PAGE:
No resolution yet to Italy's political impasse
Italy continues to fumble its way to a new government, though much is still up in the air. Still, the EU could always muscle in and make things worse. Don't bet against it
Nobody is really certain whether it is light relief or a complication, but in the middle of discussions to form a new government there has been a regional election. In Molise.
Molise, which until recently was lumped together with the Abruzzo and named ‘the two Abruzzi’, is either in the northern part of the south or the southern part of the centre. It is east of the Apennines, with a short coastline on the Adriatic Sea and is home to around 300,000 souls. There is little or no work.
The economist Lucio di Gaetano, himself a Molisano, says the population is divided into two: those who have stayed put and would like to leave, and those who have left and would like to return. In fact, around 20% of the electorate live abroad.
And amidst the circus of television vans, vox pops and interviews with regional politicians who will never be heard from again, the people of Molise have spoken. They voted centre-right 44%, 5-Star 32%, Democratic Party 17%. Not that different from the general election in March, perhaps a little stronger for the centre-right and a little weaker for the 5-Star.
Within the centre-right, Berlusconi did a little better than Salvini, but the results were pretty similar. And the importance of the result? Here are two opinions:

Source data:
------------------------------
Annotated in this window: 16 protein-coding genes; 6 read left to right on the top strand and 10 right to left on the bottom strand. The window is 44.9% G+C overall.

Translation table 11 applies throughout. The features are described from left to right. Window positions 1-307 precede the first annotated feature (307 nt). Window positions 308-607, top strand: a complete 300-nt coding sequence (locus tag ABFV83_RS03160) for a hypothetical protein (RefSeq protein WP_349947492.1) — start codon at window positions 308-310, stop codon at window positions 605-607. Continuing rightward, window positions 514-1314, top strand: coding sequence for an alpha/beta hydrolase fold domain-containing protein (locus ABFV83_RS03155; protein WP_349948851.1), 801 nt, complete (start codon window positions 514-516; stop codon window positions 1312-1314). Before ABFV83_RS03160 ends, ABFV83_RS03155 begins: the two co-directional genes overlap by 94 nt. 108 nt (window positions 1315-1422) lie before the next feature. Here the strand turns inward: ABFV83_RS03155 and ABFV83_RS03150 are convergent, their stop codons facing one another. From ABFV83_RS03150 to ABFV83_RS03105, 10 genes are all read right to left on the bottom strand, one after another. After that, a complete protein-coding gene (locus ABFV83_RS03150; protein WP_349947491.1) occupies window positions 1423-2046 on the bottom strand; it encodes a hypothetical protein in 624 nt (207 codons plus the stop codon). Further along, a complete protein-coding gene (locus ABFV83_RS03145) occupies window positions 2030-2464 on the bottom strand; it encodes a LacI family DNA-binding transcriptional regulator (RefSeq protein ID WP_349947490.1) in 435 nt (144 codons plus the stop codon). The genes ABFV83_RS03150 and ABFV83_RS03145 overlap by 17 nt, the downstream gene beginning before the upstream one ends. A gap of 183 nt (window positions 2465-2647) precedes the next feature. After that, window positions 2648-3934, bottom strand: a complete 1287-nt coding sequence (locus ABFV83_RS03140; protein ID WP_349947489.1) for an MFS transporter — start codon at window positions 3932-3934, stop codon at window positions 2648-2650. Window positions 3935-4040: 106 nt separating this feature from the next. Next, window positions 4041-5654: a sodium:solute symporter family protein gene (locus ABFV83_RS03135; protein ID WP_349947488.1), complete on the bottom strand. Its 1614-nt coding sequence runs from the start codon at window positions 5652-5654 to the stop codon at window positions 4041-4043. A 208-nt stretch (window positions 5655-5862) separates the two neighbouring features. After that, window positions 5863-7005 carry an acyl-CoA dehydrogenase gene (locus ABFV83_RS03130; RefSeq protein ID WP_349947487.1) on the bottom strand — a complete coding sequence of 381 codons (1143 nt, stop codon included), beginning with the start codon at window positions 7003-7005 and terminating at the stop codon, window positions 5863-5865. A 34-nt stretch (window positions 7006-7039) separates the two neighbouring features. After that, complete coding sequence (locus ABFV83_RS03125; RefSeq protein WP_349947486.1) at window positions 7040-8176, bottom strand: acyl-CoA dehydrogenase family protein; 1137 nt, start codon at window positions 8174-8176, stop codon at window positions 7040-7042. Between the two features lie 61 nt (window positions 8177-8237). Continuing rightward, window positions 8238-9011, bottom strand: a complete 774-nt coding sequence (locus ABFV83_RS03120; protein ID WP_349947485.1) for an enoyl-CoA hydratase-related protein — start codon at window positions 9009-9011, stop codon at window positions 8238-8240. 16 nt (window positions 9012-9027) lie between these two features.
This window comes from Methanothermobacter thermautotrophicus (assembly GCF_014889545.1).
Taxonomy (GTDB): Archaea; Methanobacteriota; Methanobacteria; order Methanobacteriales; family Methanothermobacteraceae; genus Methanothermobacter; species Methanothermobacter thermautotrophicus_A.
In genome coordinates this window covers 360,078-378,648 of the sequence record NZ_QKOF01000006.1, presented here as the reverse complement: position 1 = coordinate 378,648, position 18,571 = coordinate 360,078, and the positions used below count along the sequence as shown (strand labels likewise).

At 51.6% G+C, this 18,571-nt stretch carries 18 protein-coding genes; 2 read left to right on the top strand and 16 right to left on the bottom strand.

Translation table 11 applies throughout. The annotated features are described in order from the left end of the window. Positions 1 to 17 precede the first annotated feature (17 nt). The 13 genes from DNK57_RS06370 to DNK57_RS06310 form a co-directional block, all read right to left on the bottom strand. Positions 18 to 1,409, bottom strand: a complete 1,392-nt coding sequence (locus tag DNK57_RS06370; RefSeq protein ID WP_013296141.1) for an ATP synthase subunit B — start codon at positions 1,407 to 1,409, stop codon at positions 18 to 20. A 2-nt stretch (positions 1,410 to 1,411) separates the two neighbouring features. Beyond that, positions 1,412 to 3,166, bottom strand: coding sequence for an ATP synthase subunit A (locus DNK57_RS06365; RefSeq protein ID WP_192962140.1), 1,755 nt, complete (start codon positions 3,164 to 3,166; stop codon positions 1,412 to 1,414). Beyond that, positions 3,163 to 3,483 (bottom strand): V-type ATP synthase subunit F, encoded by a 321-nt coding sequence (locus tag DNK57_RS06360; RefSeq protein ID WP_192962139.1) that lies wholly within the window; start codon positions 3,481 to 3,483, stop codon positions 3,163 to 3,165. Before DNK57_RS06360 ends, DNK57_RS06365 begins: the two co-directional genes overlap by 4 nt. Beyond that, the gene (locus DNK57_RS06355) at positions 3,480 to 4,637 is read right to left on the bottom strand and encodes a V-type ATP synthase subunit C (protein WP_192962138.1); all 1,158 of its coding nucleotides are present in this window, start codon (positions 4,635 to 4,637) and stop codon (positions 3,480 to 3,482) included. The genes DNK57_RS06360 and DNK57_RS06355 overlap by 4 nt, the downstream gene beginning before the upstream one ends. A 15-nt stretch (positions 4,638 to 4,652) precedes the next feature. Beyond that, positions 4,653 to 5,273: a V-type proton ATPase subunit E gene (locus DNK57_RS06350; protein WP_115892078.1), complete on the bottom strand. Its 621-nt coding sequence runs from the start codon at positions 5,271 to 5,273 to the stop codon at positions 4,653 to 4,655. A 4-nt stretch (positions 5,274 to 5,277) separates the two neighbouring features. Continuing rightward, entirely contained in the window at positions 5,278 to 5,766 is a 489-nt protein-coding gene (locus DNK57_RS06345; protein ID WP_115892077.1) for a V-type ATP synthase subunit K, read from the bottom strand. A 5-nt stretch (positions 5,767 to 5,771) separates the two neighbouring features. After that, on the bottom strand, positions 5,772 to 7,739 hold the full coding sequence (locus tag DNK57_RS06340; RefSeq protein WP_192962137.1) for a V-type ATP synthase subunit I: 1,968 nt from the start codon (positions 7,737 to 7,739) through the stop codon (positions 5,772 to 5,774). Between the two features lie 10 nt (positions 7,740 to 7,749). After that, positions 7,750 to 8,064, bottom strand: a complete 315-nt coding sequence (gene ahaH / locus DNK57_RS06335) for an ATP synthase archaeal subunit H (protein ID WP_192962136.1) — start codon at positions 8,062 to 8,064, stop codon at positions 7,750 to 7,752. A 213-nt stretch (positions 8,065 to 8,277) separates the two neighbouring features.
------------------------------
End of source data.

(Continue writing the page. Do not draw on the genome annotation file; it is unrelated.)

Matteo Salvini: President Mattarella must immediately take notice of this when deciding to whom to award the mandate to govern.
Lucio di Gaetano: After all this confusion, who will explain to the poor sap who wins that the governor of Molise counts for f*** all?
With all due respect to the Molisani, the sole effect is to make Salvini less likely to break with the winning coalition and therefore less likely to form a coalition with 5-Star, who will not even negotiate with him while he is allied to Silvio Berlusconi.
Meanwhile in Rome, 150km to the west, nothing much is moving. President Mattarella awarded a mandate to the Speaker of the Senate, Elisabetta Casellati, to explore possibilities and she reported back what everyone knew, that there was too much disagreement between the main protagonists.
Now Mattarella is giving a mandate to Roberto Fico, Speaker of the lower house, to explore the possibilities of a coalition between 5-Star and anyone else. Everyone thinks this will conclude that the numbers just aren’t there.
The badly damaged Democratic Party, like its German counterpart the SPD, have decided that a period of reflection in opposition would be better than being a junior partner in a coalition with the right. The SPD, of course, changed their minds but it is not thought the PD will.
Next, they could be asked if there is anyone they could agree on for leader of a double minority government, a senior establishment figure acceptable to both sides (no, sit down, Silvio) but is this likely?
So poor Mattarella will be forced to ask the two main parties if there is anything they can agree on at all. The inadequacy of the electoral law, perhaps?
In the meantime, Brussels is investigating whether to demand Alitalia repay state aid it received as a bailout. If the Commission isn’t careful, bureaucratic interference in Italy’s affairs might be another piece of common ground between the two parties.
Tim Hedges, The Commentator's Italy Correspondent, had a career in corporate finance before moving to Rome where he works as a freelancewriter, novelist, and farmer. You can read more of his articles about Italy here
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